Read your graffiti. Drink your tap water.Feel your smog and dirt stick to my sweat.
Hear your orchestra of sirens and gunshots.I’d know which of your streets to walk.
If you were a city, I’d expect to be robbed.
— Heather Sommer
____________________________________________________________________Someone Else’s Poem I Like Sunday
I absolutely love this poem and the way the author manages to use the metaphor of falling victim to a city to tell her ‘you’ how intimately she wants to know them. The comparison between getting to know a city and getting to know another person is perfect: sometimes we only want to see the lovely idealized bits of other people/cities outside of our own, but then other times we want to know every aspect—the good, the bad, the toxic, the weird—of the people and places we encounter. I think this is the difference between wanting to get acquainted or familiar with someone and wanting to be consumed by someone.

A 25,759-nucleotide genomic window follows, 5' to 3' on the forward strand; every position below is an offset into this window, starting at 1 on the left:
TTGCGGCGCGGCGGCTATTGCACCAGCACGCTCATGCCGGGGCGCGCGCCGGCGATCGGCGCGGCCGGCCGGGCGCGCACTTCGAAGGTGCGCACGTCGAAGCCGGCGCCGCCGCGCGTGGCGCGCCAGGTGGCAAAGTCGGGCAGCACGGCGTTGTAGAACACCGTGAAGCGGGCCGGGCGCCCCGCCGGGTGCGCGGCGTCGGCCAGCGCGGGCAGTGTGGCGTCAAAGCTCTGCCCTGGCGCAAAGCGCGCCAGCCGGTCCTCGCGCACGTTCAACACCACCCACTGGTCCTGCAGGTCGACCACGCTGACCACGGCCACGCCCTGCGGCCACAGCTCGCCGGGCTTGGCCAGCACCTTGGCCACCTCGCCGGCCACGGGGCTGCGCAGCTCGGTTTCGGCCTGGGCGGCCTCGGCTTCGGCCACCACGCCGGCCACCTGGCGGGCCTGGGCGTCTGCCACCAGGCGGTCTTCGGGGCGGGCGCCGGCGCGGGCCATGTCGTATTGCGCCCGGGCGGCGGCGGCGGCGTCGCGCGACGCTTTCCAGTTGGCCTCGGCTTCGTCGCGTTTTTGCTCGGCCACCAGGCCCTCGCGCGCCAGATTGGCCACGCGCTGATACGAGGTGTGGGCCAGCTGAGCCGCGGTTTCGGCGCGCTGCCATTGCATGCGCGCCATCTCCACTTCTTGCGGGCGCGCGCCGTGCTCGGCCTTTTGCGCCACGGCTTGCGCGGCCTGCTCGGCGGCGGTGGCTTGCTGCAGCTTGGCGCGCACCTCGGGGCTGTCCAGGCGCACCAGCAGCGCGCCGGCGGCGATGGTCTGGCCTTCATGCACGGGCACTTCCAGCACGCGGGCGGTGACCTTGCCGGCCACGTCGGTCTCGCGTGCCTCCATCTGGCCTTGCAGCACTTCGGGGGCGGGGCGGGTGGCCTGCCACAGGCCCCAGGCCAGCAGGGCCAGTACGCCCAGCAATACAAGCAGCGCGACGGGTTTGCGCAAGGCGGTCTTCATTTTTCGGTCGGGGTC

Every time I read this poem, I fall more in love with it. Judging from the comments on decomP's website, I'm not the only one. If you are moved by this poem, please feel free to leave a comment on decomP's site letting the author, Ms. Heather Sommers, know that you appreciate her work. 
The photo is from the tumblr of Children of Desire and I do believe it is the blogger’s original work.

Traveler

Your first time out of the country
of your own skin, I didn’t bring a map.

You always hated that I’d been lucky
enough to pick my way through streets

I couldn’t pronounce to find cathedrals,
graveyards. If you were a city, you said,

I’d only like to know your suburbs.

If you were a city, I said, I’d like to know
your poor neighborhoods, your inner parts.

Read your graffiti. Drink your tap water.
Feel your smog and dirt stick to my sweat.

Hear your orchestra of sirens and gunshots.
I’d know which of your streets to walk.

If you were a city, I’d expect to be robbed.

— Heather Sommer

____________________________________________________________________
Someone Else’s Poem I Like Sunday